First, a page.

We begin our analysis of the issue presented by noting that summary judgment is a drastic remedy which is properly granted only where the movant's right to it is clear and free from doubt. Vicorp Restaurants v. Corinco Insulating Co., 222 Ill. App. 3d 518, 584 N.E.2d 229, 165 Ill. Dec. 50 (1991). The purpose of the summary judgment procedure is to determine whether there are any genuine issues of material facts between the parties. Vallejo v. Mercado, 220 Ill. App. 3d 1, 580 N.E.2d 655, 162 Ill. Dec. 692 (1991). Summary judgment should be granted only if the pleading, depositions, admissions and affidavits, if any, show that there is no genuine issue as to any material fact and that the moving party is entitled to judgment as a matter of law. Dash Messenger Service, Inc. v. Hartford Insurance Co., 221 Ill. App. 3d 1007, 582 N.E.2d 1257, 164 Ill. Dec. 313 (1991). When the plaintiff's complaint fails to allege a legally recognized breach of duty, the trial court may properly grant summary judgment. See e.g., Landrum v. Gonzalez, 257 Ill. App. 3d 942, 629 N.E.2d 710, 196 Ill. Dec. 165 (1994).
The issue of the proper duty of care as between golfers is one of first impression in Illinois. Defendant argues that Illinois law should require that a golfer hit by a stray ball plead and prove wilful and wanton misconduct against the defendant. He argues that an allegation of simple negligence should be insufficient to support a cause of action in cases involving golf ball injuries because the public policy of Illinois is to promote athletic endeavors such as golf. Plaintiff responds that the proper standard of care should be the same here as in any ordinary negligence case, i.e., to exercise reasonable and ordinary care for the safety of other golfers.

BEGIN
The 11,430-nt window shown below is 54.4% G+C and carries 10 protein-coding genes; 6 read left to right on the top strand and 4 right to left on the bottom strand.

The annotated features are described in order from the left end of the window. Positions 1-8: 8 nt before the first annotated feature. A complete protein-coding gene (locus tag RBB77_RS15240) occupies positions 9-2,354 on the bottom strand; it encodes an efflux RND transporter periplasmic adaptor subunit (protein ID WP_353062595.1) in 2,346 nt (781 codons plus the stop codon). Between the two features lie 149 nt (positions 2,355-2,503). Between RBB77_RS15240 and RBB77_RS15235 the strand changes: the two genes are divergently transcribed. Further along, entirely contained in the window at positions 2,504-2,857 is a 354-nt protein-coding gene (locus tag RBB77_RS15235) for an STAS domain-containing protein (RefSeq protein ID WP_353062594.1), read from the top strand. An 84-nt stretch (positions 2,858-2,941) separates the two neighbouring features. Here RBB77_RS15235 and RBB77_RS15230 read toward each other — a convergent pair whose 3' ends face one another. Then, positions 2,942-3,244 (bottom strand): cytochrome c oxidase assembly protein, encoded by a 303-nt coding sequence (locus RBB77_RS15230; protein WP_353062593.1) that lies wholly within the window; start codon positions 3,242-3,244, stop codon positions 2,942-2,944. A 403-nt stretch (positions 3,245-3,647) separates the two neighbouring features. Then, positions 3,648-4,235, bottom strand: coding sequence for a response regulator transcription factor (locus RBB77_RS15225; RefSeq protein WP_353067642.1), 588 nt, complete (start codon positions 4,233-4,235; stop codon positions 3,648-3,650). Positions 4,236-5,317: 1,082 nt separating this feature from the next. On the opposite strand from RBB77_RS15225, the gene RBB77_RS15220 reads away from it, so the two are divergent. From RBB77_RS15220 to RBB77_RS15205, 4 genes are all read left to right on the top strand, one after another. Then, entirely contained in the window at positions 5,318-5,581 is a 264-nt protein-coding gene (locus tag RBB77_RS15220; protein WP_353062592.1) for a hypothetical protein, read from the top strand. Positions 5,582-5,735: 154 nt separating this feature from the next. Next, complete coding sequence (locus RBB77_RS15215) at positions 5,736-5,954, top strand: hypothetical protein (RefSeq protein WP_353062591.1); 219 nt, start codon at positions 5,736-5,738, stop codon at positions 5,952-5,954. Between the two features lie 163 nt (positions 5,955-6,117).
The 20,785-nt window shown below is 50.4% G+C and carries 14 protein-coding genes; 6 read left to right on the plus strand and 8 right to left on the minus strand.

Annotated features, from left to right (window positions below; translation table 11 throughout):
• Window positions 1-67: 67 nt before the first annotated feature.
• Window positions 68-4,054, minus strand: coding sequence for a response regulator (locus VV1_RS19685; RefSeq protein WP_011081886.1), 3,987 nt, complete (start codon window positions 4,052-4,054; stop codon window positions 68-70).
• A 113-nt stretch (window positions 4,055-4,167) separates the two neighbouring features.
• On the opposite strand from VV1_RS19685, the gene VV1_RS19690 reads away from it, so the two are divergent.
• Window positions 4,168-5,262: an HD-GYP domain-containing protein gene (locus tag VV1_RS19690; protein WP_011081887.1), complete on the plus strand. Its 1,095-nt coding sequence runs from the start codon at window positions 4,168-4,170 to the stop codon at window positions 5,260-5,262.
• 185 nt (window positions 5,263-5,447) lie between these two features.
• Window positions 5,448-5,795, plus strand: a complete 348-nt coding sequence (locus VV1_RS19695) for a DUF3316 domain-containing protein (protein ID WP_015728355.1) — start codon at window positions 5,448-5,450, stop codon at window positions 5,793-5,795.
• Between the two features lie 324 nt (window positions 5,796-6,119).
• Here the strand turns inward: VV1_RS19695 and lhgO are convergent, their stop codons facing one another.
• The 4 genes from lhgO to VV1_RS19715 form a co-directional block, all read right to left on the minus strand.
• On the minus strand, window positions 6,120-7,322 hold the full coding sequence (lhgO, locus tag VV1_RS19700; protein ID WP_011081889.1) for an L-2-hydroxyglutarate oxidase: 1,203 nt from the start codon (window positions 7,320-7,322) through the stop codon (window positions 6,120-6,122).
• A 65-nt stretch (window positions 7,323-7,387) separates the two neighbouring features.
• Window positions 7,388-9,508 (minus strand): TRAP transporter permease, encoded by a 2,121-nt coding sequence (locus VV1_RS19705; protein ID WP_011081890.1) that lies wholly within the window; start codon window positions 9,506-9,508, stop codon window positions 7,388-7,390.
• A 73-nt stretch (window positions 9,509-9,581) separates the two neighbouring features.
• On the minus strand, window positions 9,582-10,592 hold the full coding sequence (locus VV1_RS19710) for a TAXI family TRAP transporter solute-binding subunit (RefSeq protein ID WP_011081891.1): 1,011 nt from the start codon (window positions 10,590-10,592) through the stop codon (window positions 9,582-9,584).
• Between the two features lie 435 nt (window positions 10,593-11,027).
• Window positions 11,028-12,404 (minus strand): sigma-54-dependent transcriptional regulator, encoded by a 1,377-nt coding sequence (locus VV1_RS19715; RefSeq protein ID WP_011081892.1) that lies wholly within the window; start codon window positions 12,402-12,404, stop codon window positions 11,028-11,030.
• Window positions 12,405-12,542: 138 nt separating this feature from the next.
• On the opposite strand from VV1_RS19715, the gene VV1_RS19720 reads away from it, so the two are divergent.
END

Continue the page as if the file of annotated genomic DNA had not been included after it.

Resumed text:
An Illinois court of review first examined the standard of care owed between participants in athletic competitions in Nabozny v. Barnhill, 31 Ill. App. 3d 212, 334 N.E.2d 258 (1975). In Nabozny, the plaintiff was a goalie in a soccer match. During play plaintiff caught the ball and held it to his chest while on one knee in the penalty area in front of the goal. As plaintiff held the ball, the defendant kicked plaintiff in the head. Plaintiff pleaded and went to jury trial on a simple negligence theory. At the close of the plaintiff's case, however, the trial court directed a verdict for the defendant, apparently finding that the parties owed no duty toward one another because of their participation at the time of injury in an athletic competition. Nabozny, 31 Ill. App. 3d at 213. Plaintiff appealed, arguing that the entry of the directed verdict was improper because the evidence presented at trial showed defendant had breached his duty to refrain from negligent conduct. The appellate court noted that a number of other jurisdictions prohibited recovery for an injury sustained in an athletic competition for reasons of public policy. Nabozny, 31 Ill. App. 3d at 214-15. After reviewing the need "to control a new field of personal injury litigation" involving "athletes *** engaged in an athletic competition," the appellate court adopted neither the plaintiff's negligence theory nor defendant's no-duty claim. Instead, the court stated:
"It is our opinion that a player is liable for injury in a tort action if his conduct is such that it is either deliberate, wilful or with a reckless disregard for the safety of the other player so as to cause injury to that player." Nabozny, 31 Ill. App. 3d at 215.
The appellate court reversed and remanded the case for a new trial consistent with the "deliberate, wilful and with ...